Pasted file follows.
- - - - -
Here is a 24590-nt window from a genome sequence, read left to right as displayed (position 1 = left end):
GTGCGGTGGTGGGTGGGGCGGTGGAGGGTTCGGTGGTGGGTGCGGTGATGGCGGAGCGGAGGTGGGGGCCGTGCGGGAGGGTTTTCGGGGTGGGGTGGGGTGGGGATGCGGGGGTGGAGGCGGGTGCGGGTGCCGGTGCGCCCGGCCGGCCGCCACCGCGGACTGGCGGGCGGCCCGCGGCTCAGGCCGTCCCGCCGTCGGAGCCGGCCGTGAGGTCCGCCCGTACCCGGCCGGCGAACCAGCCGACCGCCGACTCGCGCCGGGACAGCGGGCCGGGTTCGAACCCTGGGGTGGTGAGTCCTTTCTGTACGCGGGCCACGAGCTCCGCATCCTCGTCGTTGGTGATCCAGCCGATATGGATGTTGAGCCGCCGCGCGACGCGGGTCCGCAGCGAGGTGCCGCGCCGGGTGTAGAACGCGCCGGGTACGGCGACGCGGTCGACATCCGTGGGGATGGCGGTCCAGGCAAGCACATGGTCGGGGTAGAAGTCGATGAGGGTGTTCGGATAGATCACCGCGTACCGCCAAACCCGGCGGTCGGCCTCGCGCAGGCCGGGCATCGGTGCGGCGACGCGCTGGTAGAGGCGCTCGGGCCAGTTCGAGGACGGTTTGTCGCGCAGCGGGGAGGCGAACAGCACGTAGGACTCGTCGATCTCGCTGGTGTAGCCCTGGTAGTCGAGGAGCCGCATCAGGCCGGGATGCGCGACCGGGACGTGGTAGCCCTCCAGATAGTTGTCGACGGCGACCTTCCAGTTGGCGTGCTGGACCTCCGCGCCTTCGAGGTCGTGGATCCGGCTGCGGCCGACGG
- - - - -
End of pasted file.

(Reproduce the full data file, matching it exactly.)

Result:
Here is a 24590-nt window from a genome sequence, read left to right as displayed (position 1 = left end):
GTGCGGTGGTGGGTGGGGCGGTGGAGGGTTCGGTGGTGGGTGCGGTGATGGCGGAGCGGAGGTGGGGGCCGTGCGGGAGGGTTTTCGGGGTGGGGTGGGGTGGGGATGCGGGGGTGGAGGCGGGTGCGGGTGCCGGTGCGCCCGGCCGGCCGCCACCGCGGACTGGCGGGCGGCCCGCGGCTCAGGCCGTCCCGCCGTCGGAGCCGGCCGTGAGGTCCGCCCGTACCCGGCCGGCGAACCAGCCGACCGCCGACTCGCGCCGGGACAGCGGGCCGGGTTCGAACCCTGGGGTGGTGAGTCCTTTCTGTACGCGGGCCACGAGCTCCGCATCCTCGTCGTTGGTGATCCAGCCGATATGGATGTTGAGCCGCCGCGCGACGCGGGTCCGCAGCGAGGTGCCGCGCCGGGTGTAGAACGCGCCGGGTACGGCGACGCGGTCGACATCCGTGGGGATGGCGGTCCAGGCAAGCACATGGTCGGGGTAGAAGTCGATGAGGGTGTTCGGATAGATCACCGCGTACCGCCAAACCCGGCGGTCGGCCTCGCGCAGGCCGGGCATCGGTGCGGCGACGCGCTGGTAGAGGCGCTCGGGCCAGTTCGAGGACGGTTTGTCGCGCAGCGGGGAGGCGAACAGCACGTAGGACTCGTCGATCTCGCTGGTGTAGCCCTGGTAGTCGAGGAGCCGCATCAGGCCGGGATGCGCGACCGGGACGTGGTAGCCCTCCAGATAGTTGTCGACGGCGACCTTCCAGTTGGCGTGCTGGACCTCCGCGCCTTCGAGGTCGTGGATCCGGCTGCGGCCGACGG